Working within the ISO standards, you will notice that they are not specific structural or pressure welding standards like AS/NZS 1554.1 (structural) or AS/NZS 4041 (Pressure). Welding is its own category and the standards used to control welding and welding activities are applicable to all sectors of the industry and are not sector specific.

As an international standard, ISO 3834 is used internationally to confirm quality fusion welding. This welding certification offers a key advantage in proving control, the professionalism and integrity of your welds.


By following this standard, welding companies can obtain globally accredited certifications that offer commercial value by demonstrating experience and expertise.


Many clients want proof of quality welding procedures, and ISO 3834 and similar certifications show how welding work meets widely recognised international standards.


What do you actually need for your project? Don’t wait to get caught out


Both AS/NZS 5131 and ISO 3834 require that a technical review is completed at the tender stage of a new job or project.

The technical review is where you look at the standards, specifications and design as well as your own quality systems and assess them against the needs of the job.

It is always good practice to complete a technical review, even if you don’t have accreditation.

The technical review will highlight any areas where there are specification or design discrepancies, extra requirements or where the current systems are lacking.

Some essential items that are needed for a technical review:

  • Applicable standards – what standards are required for the project
  • Regulatory requirements – are there any regulations that need to be adhered to?
  • Additional requirements – does the client spec have additional requirements that exceed the stated standards?
  • Construction category or class – what level of the given standards are required? CC1, 2, 3 or 4 etc.
  • Capability of the company – does the company have sufficient resources and systems to complete the project? Do they have the capacity to undertake the project?
  • Document templates – Some clients will request that certain documents are completed using their templates
  • Drawings and design – have you reviewed the drawings? Is all the relevant information present and correct? Are there any issues that need to be resolved?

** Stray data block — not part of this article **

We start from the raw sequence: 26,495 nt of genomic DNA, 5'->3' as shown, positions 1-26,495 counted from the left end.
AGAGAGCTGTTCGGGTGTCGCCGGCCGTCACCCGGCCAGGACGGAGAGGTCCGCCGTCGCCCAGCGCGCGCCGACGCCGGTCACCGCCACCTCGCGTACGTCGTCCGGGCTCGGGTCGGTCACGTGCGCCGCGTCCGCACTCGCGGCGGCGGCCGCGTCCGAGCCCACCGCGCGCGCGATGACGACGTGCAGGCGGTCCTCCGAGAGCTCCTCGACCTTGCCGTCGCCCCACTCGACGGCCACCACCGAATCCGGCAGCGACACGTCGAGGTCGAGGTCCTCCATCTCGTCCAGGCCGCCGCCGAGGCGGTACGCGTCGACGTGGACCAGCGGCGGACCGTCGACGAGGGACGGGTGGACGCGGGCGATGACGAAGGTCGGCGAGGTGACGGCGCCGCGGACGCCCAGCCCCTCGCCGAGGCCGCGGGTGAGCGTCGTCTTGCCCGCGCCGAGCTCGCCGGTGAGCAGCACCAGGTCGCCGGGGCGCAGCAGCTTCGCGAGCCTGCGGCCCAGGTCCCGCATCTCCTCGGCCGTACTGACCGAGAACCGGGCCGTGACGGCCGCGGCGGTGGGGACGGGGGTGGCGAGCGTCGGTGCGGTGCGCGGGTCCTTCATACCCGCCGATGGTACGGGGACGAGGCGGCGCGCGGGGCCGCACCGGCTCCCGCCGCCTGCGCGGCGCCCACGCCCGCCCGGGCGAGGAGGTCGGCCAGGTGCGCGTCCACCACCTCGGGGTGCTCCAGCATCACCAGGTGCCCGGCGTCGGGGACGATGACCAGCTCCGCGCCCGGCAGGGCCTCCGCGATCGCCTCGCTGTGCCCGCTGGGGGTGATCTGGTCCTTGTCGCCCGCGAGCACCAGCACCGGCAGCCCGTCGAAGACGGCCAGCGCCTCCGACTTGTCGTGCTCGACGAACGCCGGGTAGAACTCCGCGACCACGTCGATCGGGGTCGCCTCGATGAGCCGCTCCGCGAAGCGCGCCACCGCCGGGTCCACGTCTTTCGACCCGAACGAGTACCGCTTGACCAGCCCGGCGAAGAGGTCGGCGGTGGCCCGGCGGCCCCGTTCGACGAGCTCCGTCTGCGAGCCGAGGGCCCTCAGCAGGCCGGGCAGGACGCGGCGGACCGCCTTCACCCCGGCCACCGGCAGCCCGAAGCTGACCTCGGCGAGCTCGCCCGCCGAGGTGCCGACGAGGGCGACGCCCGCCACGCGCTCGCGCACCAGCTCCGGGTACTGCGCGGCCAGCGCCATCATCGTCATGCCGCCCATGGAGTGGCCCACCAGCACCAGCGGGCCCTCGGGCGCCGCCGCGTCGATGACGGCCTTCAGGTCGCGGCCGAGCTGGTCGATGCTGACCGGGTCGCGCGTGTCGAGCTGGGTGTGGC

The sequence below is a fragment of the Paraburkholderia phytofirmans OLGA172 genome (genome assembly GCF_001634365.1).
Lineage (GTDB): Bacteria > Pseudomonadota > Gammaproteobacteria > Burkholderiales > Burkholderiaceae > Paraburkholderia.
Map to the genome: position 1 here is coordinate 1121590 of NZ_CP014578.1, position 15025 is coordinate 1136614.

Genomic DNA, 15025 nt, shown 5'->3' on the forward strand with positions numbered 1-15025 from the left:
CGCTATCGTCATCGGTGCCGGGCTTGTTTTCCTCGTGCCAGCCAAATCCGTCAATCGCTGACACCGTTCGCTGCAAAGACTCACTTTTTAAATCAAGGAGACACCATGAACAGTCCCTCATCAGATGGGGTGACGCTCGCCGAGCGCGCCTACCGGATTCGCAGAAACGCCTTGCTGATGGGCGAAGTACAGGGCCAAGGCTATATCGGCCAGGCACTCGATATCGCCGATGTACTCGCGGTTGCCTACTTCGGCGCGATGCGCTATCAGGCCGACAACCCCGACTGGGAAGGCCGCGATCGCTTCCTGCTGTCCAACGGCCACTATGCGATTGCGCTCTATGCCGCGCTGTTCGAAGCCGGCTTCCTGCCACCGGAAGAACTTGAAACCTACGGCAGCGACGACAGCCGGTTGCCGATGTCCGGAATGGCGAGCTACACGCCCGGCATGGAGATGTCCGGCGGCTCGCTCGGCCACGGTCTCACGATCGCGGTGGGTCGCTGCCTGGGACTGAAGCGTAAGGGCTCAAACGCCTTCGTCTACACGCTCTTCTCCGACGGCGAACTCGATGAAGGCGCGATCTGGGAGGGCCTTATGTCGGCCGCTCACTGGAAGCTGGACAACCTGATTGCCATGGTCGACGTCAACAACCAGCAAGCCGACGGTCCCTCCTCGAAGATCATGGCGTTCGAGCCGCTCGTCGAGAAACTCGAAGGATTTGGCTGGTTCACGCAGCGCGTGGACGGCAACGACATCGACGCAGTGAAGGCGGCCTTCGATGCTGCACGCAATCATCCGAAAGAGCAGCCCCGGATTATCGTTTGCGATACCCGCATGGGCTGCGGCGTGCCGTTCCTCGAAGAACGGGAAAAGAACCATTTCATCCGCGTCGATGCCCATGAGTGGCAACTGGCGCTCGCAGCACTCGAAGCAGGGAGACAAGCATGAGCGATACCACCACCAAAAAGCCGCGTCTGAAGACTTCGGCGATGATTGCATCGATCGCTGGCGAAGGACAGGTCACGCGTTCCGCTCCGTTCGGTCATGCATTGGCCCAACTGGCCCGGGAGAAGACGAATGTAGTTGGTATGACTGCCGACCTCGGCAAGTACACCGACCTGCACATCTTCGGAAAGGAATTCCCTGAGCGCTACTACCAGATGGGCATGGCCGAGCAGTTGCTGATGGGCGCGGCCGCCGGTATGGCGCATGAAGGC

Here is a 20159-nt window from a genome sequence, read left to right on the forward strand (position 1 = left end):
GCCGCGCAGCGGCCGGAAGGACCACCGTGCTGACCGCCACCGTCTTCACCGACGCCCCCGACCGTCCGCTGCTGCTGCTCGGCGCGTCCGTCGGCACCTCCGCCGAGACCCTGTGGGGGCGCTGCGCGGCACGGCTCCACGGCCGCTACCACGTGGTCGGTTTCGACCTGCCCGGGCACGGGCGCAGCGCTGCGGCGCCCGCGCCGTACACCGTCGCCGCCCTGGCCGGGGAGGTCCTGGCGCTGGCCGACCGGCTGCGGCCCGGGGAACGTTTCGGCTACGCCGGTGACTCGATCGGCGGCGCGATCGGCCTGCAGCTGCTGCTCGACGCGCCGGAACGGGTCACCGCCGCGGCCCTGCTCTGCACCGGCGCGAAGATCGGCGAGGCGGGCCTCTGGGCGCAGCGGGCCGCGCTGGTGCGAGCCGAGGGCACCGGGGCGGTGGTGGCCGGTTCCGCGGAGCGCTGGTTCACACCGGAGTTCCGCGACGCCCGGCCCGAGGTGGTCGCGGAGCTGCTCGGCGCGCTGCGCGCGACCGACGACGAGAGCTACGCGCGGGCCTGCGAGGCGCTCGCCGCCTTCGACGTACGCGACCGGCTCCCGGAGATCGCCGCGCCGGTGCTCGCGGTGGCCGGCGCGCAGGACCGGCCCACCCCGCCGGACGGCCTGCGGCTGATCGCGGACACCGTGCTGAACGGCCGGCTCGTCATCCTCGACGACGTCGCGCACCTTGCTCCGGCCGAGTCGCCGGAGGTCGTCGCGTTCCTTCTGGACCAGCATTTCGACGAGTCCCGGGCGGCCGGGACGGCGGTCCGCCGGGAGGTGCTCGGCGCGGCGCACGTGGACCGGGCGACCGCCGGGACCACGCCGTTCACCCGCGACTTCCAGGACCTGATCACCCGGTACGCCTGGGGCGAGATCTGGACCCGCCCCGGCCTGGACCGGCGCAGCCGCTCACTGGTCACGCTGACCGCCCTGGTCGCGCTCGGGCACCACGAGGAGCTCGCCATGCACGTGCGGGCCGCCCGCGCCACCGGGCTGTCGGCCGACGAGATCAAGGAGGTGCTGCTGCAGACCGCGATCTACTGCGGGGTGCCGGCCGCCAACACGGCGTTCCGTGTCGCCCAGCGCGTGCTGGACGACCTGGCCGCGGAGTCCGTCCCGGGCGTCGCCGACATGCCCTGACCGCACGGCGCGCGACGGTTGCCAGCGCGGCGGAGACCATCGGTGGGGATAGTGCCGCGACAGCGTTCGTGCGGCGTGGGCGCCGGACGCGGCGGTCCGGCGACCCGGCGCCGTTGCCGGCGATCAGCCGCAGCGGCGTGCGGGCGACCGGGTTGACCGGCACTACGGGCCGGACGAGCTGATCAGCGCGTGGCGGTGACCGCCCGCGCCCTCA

• Materials – what type and grade of materials are to be used are there any additional requirements due to material type, such as PWHT (post-weld heat treatment) ferrite testing for stainless steels?
  • Quality and acceptance criteria – going back to the applicable standards, what is the quality level, for example AS/NZS 1554.1 GP or SP
  • Traceability – what does the client want, does that conform to, or exceed the relevant standard?
  • Location and sequence of welds – does the location and sequence of the welds impact NDT or inspection?
  • Welding procedures, welder qualifications – do your current procedures cover the required processes, materials and positions? Are the welders suitably qualified?
  • NDT – what are the requirements? Percentages of inspection and testing? Reporting requirements? Notification periods?
  • Sub-contracting – is there a need to subcontract out any part of the job? Coatings, welding, erection etc
  • Coating requirements – type of coatings, thickness of coatings, any special requirements
  • Documentary requirements – does the job require any specific documentation such as regulatory documents, client-specific templates such as ITP’s & MDR’s etc
  • Dispatch requirements – does the product require any special transport requirements (oversize load etc)
  • Site delivery and erecting requirements – is a crane required, will road closures be needed to offload, or are there any site-specific details?

The list is not exhaustive and can be added to depending on the complexity and size of the project.

Using the above items will give you a good idea of whether, as a company, you are capable and set up sufficiently to take on the project.


How can Technoweld help your company avoid unnecessary pain


As a leader in welding consultancy, management and supervision, Technoweld is here to assist with all your welding management system questions.

We offer consultation services where we review your existing quality management systems to determine gaps or issues and provide solutions for fixing them.

Technoweld have developed a standard format document system for implementing AS/NZS 5131 and ISO 3834 to CC3 and below levels which has been accredited with various companies throughout Australia.

Where required, we can assist your company in implementing the systems we have developed and help train and educate your staff on how and why they should be used.

We can also provide RWC, Welding Supervision and Inspection services whilst your staff undergo the relevant training required for the roles.


For more information on how Technoweld can assist you, call us at 1300 00 9353 or email